Essential Cuban Films You Should Know


This week, President Obama’s lift of the 54-year-long American trade embargo against Cuba — which would ease restrictions on travel and financial activities, normalizing relations with the country — was announced. But different generations of Cubans are processing different feelings about the historic move. The economic crisis in Cuba that resulted from the embargo, and the country’s war-torn history, has been the subject of many films. Throughout the history of Cuban cinema, filmmakers have explored sociopolitical issues and the country’s shifting identity. Here are a few films to put on your radar before exploring Cuban cinema for the first time.


A period tale that explores the lives of Cuban women during the Cuban War of Independence, the 1930s, and the 1960 — all pivotal moments in the country’s history reflected in the treatment of its women — Humberto Solás’ Lucía is a heart-rending and compassionate work that received international critical acclaim, and was made when the filmmaker was only 26. “The most spectacular masterpiece to emerge from the Latin American cinema to date, Lucía is a grandiose mix of audacity, romanticism, experimentalism, and epic historical vision,” writes New Yorker Films.

Memories of Underdevelopment

Based on a novel by Edmundo Desnoes (Inconsolable Memorias), Tomás Gutiérrez Alea’s 1968 film Memories of Underdevelopment was the first film to be made in post-revolutionary Cuba, released in the United States. Sergio (Sergio Corrieri) is a playboy writer filled with bourgeois malaise living in Havana in the wake of the Bay of Pigs Invasion, amid the looming Cuban Missile Crisis. “Like Sergio, the country and its people can only wallow in the unfulfilled promise of its revolutionary consciousness,” writes Slant. Alienated because of his own intellectual convictions, Sergio tries to contend with the “underdevelopment” of his home country.

One Way or Another

We ranked Sarah Gomez’s One Way or Another as one of the most essential feminist films for its focus on the issues of marginalized women and the effects of post-revolutionary Cuba on the family and community.

Portrait of Teresa

Pastor Vega’s Portrait of Teresa is centered on the overburdened life of a Havana factory worker, wife, and fledgling activist during post-revolutionary Cuba. Daisy Granados gives a stellar performance in Vega’s neorealist portrayal of the double standard facing Cuban women from the time period, coping with the sexist traditionalism of the past in the face of sweeping social and political change.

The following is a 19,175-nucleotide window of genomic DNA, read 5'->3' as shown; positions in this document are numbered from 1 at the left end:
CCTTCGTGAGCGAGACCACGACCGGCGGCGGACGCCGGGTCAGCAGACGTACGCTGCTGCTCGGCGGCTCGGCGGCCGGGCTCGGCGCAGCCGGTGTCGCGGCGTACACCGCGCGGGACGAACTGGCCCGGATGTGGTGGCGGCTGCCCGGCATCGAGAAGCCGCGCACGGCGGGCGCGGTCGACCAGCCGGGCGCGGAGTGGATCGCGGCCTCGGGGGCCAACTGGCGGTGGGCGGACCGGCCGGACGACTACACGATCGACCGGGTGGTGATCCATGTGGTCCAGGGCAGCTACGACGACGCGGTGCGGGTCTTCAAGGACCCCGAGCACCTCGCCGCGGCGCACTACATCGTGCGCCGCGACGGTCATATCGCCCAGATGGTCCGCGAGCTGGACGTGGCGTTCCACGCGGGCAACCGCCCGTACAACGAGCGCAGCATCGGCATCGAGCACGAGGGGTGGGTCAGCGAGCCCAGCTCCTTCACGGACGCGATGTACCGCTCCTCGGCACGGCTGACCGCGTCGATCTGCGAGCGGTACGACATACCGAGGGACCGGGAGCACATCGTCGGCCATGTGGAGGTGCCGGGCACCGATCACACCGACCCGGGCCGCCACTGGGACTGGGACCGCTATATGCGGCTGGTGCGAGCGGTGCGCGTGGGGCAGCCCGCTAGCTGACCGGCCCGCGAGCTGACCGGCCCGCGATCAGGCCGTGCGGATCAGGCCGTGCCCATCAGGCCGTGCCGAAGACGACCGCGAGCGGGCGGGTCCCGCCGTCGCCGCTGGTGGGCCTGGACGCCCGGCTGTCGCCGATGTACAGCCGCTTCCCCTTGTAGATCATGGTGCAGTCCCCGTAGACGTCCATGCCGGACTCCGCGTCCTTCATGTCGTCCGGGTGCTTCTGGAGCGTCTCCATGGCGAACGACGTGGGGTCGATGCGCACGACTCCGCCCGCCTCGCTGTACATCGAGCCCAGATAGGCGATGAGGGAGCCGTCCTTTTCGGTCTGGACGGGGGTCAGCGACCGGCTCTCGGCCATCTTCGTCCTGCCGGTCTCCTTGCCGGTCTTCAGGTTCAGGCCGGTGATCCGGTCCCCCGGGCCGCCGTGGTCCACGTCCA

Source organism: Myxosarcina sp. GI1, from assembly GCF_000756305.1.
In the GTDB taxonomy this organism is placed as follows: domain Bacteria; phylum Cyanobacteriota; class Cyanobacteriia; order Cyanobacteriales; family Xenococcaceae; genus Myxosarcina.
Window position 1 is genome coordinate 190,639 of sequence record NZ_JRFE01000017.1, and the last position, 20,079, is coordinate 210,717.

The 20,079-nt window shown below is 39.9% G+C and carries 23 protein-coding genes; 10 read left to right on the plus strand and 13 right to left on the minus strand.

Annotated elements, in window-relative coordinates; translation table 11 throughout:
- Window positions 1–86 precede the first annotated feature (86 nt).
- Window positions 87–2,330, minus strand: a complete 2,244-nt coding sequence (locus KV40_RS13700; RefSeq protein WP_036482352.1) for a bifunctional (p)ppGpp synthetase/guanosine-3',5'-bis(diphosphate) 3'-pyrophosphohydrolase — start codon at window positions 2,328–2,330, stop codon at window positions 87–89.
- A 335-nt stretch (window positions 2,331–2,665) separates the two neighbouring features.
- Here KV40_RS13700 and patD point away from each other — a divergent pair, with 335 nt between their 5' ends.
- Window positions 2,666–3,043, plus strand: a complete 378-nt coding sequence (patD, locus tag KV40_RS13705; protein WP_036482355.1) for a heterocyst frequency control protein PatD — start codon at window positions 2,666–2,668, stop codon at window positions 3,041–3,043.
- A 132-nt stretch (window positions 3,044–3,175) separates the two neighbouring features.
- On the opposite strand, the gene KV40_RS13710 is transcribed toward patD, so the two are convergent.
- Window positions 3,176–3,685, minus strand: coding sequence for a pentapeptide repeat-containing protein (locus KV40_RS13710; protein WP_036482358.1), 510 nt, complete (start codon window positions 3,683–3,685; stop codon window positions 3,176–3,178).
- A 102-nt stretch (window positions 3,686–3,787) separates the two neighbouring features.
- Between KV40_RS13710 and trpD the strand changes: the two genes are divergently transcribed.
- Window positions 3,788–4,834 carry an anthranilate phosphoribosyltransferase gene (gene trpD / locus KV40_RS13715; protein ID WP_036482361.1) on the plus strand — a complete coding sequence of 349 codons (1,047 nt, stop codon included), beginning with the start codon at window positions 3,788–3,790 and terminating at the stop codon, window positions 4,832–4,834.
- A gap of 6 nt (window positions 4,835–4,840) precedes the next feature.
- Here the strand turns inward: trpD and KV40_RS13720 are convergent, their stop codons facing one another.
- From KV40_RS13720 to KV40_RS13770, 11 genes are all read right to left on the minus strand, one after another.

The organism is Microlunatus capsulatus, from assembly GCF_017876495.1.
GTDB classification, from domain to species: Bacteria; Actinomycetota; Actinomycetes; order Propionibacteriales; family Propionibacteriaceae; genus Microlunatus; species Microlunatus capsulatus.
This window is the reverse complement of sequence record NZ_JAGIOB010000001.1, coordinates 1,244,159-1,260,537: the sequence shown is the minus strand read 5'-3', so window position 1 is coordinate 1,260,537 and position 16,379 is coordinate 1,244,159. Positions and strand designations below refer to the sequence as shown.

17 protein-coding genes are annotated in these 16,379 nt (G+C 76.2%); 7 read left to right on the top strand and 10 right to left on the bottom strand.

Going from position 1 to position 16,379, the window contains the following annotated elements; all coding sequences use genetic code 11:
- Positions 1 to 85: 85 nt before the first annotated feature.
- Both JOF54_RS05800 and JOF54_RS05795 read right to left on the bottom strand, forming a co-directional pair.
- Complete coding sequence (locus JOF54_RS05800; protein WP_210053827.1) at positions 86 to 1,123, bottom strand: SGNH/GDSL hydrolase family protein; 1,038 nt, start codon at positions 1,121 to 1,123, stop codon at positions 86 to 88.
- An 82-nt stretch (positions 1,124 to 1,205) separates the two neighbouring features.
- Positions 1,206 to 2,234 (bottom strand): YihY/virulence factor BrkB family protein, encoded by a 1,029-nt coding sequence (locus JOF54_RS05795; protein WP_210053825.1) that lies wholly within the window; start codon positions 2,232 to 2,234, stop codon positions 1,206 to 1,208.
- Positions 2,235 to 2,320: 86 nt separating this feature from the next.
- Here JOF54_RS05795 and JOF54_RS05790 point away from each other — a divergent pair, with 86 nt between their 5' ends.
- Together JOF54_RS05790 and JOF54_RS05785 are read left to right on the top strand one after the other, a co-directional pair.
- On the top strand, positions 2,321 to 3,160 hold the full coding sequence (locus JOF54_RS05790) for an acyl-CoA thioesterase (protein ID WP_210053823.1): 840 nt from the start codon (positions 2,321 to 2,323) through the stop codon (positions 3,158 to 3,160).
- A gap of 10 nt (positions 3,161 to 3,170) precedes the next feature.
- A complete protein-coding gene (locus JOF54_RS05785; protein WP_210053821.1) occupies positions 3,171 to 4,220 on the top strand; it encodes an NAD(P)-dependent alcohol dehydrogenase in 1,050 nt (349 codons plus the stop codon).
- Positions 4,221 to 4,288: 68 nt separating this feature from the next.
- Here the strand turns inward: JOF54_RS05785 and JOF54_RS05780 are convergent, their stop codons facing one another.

Strawberry and Chocolate

The story of an evolving relationship between a university student and a young gay artist critical of the anti-gay prejudice under Castro’s rule. “Nothing unfolds as we expect,” Roger Ebert wrote in his 1995 review. “Strawberry and Chocolate is not a movie about the seduction of a body, but about the seduction of a mind. It is more interested in politics than sex – unless you count sexual politics, since to be homosexual in Cuba is to make an anti-authoritarian statement whether you intend it or not.”

I Am Cuba

Come for the dazzling camerawork and famous long take, stay for the “Soviet-Cuban celluloid love letter to the Castro revolution, filmed in beautiful, pellucid monochrome.”

Death of a Bureaucrat

Fernando F. Croce called Tomás Gutiérrez Alea’s 1966 film:

A work of speed and vehemence, attentive to the clutter of Cuba’s changing times and assembled so caustically that Gutiérrez Alea’s ultimate joke comes to rest in the chasm separating the hopes of institutional change in the revolution’s slogan (“Death to Bureaucracy”) from the biting and human-sized realities of the title.


Part romantic tale, part political thriller, Fernando Pérez’s 1987 debut film (set in the ‘50s) centers on anti-Batista activists who print subversive political pamphlets amid the revolutionary fight against the dictator. Clandestinos was a box office favorite, winning the Havana Film Festival’s Best Actress award for Isabel Santos.


The first film to be banned in Cuba under the Castro regime was 1961’s P.M. — a documentary short that captures the bustling nightlife scene at the waterfront bars and clubs of Regla, along the Havana Bay. Watch it, below.